In a sense, I think each point in both articles has merit. The vicious cycle of blame, however, will not resolve any of the problems, real or perceived. As I see it, we as a society need to decide what we want schools to do. Is it reasonable to expect all teens to gravitate toward college and the white-collar employment that follows it? Are colleges so competitive that only grade point averages and test scores matter for entrance? If that is the case, then secondary schools must push for academic achievement for all. The question about how to do that better is for another time. However, is college and business right for every student? Is there a place for honoring the trades as vital parts of our economy? Have we, as a society, fallen into the trap of believing only office jobs in corporate America or positions in a STEM field are worthy pursuits? If we have, then who will boil the eggs, change the tires, or sew on missing buttons?

I think, and I suspect research would back me up, that students should be encouraged to pursue, not college, but their interests from early in their secondary education. There will be those whose aptitudes will be for the STEM fields or business models or careers that require extended years of study. Those are the students colleges should be courting. There are also students whose talents lead them in vocational directions, where trade schools or apprenticeships would be both more appropriate and more enjoyable. We need fewer tests of Pythagoras and more opportunities to explore creative or mechanical or exploratory options.  As a culture, we are all part of the problem because we value showy achievements instead of joy. When was the last time a parent or a teacher proclaimed pride in a teen’s ability to rebuild a car or replace a faucet or wire a lamp? How often do we adults brag on the student who spends hours not playing online games, but building them? Until teens feel validated for pursuing their passions, they will continue to succumb to the pressure of a society that rewards data points, high salaries, and prestige. In the process, they will not have time, energy, or interest in #adulting. Why should they? If being an adult means kowtowing to the will of a competitive culture, why try?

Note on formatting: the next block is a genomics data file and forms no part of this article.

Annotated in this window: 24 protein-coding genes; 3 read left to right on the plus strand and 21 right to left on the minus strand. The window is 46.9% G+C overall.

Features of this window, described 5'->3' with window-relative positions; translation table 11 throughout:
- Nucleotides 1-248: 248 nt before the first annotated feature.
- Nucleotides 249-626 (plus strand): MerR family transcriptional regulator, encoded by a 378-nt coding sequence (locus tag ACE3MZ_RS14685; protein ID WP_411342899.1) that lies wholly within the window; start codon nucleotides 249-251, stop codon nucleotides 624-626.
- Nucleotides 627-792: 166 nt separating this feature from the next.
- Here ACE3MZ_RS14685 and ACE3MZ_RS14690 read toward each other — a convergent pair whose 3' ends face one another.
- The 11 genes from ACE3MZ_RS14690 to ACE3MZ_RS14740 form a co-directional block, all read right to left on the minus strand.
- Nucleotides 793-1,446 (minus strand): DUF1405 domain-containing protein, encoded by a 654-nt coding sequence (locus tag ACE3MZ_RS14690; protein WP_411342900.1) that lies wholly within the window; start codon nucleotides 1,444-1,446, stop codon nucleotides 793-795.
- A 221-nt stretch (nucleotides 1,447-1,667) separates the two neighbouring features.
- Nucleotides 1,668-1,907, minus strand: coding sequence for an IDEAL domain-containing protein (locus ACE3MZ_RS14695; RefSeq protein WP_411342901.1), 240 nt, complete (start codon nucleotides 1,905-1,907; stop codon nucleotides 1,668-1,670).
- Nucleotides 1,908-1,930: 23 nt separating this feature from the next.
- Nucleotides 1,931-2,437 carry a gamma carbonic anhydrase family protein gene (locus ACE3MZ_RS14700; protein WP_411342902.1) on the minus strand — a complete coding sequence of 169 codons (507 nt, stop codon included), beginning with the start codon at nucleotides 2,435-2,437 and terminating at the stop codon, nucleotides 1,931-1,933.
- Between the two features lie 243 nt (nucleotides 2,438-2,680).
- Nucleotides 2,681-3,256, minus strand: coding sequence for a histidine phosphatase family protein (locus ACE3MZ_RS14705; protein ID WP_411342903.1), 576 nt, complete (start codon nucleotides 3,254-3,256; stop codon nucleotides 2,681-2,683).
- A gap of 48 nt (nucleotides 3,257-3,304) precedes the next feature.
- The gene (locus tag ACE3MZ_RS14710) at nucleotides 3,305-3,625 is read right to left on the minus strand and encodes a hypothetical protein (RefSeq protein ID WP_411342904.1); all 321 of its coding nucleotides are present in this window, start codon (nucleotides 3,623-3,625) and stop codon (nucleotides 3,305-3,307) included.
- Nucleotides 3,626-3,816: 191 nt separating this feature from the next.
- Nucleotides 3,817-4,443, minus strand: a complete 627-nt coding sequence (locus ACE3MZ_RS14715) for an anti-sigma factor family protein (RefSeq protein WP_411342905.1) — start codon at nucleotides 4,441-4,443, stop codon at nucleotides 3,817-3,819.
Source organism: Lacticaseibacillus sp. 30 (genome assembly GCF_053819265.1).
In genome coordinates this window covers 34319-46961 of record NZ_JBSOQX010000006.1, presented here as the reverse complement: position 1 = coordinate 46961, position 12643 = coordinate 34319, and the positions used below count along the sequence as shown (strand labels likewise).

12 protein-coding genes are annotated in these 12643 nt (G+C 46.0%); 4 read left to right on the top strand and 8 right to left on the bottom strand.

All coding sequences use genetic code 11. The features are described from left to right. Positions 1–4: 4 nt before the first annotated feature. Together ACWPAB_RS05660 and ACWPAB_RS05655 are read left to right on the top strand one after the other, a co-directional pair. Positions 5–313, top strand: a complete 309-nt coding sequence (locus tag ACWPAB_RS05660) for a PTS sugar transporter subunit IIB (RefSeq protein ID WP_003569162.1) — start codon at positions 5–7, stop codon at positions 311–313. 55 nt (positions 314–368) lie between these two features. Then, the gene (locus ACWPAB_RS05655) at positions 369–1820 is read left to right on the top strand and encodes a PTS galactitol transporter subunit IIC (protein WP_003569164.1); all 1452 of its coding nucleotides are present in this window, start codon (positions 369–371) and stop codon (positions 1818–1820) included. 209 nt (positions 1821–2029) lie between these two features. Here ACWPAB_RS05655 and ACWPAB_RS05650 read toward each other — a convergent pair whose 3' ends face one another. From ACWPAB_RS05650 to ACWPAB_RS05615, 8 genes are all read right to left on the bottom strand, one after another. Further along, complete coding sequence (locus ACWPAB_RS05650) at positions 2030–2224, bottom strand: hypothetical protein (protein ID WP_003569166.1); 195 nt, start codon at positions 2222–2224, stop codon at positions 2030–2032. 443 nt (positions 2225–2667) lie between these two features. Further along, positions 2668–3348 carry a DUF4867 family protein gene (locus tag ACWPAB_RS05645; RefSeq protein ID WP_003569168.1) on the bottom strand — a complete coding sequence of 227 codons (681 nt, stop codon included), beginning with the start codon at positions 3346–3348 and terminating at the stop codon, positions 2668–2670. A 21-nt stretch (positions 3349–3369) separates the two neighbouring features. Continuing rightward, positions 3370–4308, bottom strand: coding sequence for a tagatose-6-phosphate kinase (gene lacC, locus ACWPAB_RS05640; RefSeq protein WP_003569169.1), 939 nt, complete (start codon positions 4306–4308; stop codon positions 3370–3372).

So, the question remains: what do we want schools in the US to be?  We can continue down the path that looks to data to determine what success looks like or we can fundamentally alter our expectations, allowing students to become adults who do what they love with the exact training they choose. But first, the US culture must learn to value all work, blue-collar, white-collar, artistic, exploratory, technological, and creative.